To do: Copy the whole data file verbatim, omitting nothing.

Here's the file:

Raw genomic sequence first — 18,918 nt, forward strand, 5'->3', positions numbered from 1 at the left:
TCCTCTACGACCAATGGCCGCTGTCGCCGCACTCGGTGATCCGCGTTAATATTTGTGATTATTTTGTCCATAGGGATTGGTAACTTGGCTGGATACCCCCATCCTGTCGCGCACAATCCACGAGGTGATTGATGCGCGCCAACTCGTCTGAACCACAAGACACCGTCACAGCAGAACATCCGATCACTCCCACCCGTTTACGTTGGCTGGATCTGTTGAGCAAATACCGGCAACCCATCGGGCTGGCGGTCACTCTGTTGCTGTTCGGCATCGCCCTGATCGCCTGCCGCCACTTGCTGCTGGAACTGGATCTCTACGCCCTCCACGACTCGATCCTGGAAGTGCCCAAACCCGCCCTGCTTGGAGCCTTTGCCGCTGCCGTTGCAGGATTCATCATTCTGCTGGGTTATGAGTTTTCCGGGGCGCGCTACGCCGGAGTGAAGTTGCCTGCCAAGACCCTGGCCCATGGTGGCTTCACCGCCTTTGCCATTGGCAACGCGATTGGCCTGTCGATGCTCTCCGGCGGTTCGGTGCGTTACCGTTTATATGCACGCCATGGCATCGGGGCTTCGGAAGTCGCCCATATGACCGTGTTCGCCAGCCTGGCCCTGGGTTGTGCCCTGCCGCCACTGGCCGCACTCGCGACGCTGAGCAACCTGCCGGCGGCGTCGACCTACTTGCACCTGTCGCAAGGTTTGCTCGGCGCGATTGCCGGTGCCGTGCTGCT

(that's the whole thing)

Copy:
Raw genomic sequence first — 18,918 nt, forward strand, 5'->3', positions numbered from 1 at the left:
TCCTCTACGACCAATGGCCGCTGTCGCCGCACTCGGTGATCCGCGTTAATATTTGTGATTATTTTGTCCATAGGGATTGGTAACTTGGCTGGATACCCCCATCCTGTCGCGCACAATCCACGAGGTGATTGATGCGCGCCAACTCGTCTGAACCACAAGACACCGTCACAGCAGAACATCCGATCACTCCCACCCGTTTACGTTGGCTGGATCTGTTGAGCAAATACCGGCAACCCATCGGGCTGGCGGTCACTCTGTTGCTGTTCGGCATCGCCCTGATCGCCTGCCGCCACTTGCTGCTGGAACTGGATCTCTACGCCCTCCACGACTCGATCCTGGAAGTGCCCAAACCCGCCCTGCTTGGAGCCTTTGCCGCTGCCGTTGCAGGATTCATCATTCTGCTGGGTTATGAGTTTTCCGGGGCGCGCTACGCCGGAGTGAAGTTGCCTGCCAAGACCCTGGCCCATGGTGGCTTCACCGCCTTTGCCATTGGCAACGCGATTGGCCTGTCGATGCTCTCCGGCGGTTCGGTGCGTTACCGTTTATATGCACGCCATGGCATCGGGGCTTCGGAAGTCGCCCATATGACCGTGTTCGCCAGCCTGGCCCTGGGTTGTGCCCTGCCGCCACTGGCCGCACTCGCGACGCTGAGCAACCTGCCGGCGGCGTCGACCTACTTGCACCTGTCGCAAGGTTTGCTCGGCGCGATTGCCGGTGCCGTGCTGCT